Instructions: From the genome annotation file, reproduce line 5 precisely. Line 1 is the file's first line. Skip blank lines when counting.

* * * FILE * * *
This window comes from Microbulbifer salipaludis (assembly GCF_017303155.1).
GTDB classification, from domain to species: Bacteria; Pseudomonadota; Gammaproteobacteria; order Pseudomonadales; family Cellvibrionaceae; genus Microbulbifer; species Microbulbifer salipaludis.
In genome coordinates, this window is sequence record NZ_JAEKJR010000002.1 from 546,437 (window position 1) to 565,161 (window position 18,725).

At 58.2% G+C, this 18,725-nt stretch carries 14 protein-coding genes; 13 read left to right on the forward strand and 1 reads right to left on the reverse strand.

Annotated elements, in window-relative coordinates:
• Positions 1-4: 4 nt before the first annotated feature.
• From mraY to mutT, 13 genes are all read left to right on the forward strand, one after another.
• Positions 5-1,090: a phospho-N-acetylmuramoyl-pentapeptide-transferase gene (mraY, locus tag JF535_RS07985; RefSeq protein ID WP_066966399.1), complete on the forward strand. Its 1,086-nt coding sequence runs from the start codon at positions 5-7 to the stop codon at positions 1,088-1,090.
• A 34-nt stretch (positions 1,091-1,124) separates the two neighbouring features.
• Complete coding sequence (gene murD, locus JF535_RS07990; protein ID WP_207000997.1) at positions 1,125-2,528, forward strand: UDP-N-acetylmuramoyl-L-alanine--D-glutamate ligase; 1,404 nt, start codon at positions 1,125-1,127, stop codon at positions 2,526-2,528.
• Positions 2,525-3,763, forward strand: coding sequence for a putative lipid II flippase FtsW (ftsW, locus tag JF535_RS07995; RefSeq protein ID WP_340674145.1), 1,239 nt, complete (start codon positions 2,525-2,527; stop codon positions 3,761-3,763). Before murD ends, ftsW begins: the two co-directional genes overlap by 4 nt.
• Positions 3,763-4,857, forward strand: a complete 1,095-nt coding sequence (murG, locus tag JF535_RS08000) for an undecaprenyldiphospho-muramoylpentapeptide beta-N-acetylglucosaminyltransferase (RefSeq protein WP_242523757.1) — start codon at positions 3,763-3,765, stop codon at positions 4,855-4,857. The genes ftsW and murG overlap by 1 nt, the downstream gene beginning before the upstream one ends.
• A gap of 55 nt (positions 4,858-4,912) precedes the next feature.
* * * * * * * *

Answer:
Annotated elements, in window-relative coordinates: